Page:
Smiths Xanthid – Facts and Photographs

smiths xanthid Eriphia smithii

Smith’s xanthid Eriphia smithii is a commonly found crab on the East coast of Africa. Because of their large nippers and red colouration they are easily recognisable.

APPEARANCE

Smith’s xanthid  grow to a maximum carapace width of  of 6 centimeters and have proportionately large nippers. One claw is generally larger than the other and has rounded tubercles on it. The smaller claw has a series of sharp projections on it. The color is reddish orange with a purple- brown carapace. The eyes are an orange color.

smiths xanthid Eriphia smithii

IN THE WILD

Smiths Xanthid have very powerful nippers and are often seen on the rocks at night dismantling mollusks or scavenging. They will usually retreat into a crevice or hole when they see a person. They tend to be slow moving and quite sluggish and will always face the perceived danger while retreating into a crevice or hiding spot.

 
HABITAT

Smith’s xanthid are found across the Indo Pacific area. They are found on eulittoral rocks and are commonly seen out on the exposed rocks at low tide at night.

smiths xanthid Eriphia smithii

DIET

Smiths Xanthid has powerful nippers that they use to open mollusks and they will scavenge on the rocks. Their nippers are powerful enough to pull limpets off the rocks. They are likely to eat small fish caught in rock pools.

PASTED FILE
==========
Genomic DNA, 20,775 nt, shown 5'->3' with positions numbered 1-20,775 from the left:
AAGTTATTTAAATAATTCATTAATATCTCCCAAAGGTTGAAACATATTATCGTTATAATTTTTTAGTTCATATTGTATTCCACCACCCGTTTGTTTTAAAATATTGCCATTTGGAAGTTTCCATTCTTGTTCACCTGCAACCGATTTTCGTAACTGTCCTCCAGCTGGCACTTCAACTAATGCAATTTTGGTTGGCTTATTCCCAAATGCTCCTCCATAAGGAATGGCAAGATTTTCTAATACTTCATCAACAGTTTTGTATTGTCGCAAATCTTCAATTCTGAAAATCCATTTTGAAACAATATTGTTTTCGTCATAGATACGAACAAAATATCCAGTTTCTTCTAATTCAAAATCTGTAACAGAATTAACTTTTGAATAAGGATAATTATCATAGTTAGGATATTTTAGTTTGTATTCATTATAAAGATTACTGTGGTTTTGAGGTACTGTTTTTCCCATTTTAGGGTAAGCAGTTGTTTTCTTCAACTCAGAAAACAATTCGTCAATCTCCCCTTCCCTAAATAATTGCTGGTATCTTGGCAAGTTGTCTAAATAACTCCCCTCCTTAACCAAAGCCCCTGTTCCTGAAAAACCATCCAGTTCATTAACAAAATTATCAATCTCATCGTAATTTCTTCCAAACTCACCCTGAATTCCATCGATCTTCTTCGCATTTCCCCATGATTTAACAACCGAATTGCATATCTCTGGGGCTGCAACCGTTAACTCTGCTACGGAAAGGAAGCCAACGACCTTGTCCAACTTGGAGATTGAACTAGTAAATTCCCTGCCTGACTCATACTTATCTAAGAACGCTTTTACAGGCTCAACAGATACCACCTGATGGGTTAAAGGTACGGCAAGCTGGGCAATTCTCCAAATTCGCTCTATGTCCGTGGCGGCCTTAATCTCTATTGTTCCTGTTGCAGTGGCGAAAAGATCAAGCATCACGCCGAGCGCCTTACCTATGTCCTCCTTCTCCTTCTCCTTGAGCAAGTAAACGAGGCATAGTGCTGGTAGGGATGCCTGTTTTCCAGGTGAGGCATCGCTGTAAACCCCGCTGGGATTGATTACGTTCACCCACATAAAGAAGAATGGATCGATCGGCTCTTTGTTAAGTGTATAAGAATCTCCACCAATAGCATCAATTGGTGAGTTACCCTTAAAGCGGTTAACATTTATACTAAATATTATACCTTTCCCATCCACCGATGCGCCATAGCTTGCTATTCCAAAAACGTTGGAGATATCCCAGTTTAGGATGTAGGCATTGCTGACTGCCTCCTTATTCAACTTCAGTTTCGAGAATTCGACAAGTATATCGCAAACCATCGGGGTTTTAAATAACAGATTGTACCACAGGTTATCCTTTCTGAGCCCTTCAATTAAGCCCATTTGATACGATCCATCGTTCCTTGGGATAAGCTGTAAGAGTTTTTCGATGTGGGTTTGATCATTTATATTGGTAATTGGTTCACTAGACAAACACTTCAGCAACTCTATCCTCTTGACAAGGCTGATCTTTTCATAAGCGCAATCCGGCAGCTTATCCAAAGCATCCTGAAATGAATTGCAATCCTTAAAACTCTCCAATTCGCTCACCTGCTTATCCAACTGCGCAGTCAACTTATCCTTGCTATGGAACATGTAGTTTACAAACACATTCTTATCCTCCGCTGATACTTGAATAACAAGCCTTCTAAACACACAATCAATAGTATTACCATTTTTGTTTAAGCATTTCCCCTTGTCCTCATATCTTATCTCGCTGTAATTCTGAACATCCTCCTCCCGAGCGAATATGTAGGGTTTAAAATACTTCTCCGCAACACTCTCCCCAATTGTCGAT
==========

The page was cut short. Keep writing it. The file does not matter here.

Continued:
REPRODUCTION

Smiths Xanthid have separate sexes but little is known about their mating habits. At maturity they begin breeding and copulation takes place just after molting or in hard shelled condition. Males deposit a sperm packet on the underside of females. Females hold the eggs between the abdominal flap and the body. The eggs start off bright orange and as they develop so they go a dark muddy brown color. Once the eggs hatch they become planktonic, free floating in the water table for a few months until they mature. Very few of the larvae survive until adult stage.

smiths xanthid Eriphia smithii

COMMERCIAL EXPLOITATION

Smiths Xanthid are not harvested commercially but they are eaten by subsistance fishing communities who in Tanzania tend to make broths out of them, often cooking them in a large pot with assorted shells and other crustaceans.

SMITHS XANTHID CLASSIFICATION

Kingdom: Animalia
Phylum: Arthropoda
Subphylum: Crustacea
Class: Malacostraca
Order: Decapoda
Infraorder: Brachyura
Family: Eriphiidae
Genus: Eriphia
Species E.smithii

LITERATURE CITED

EQUIPMENT USED

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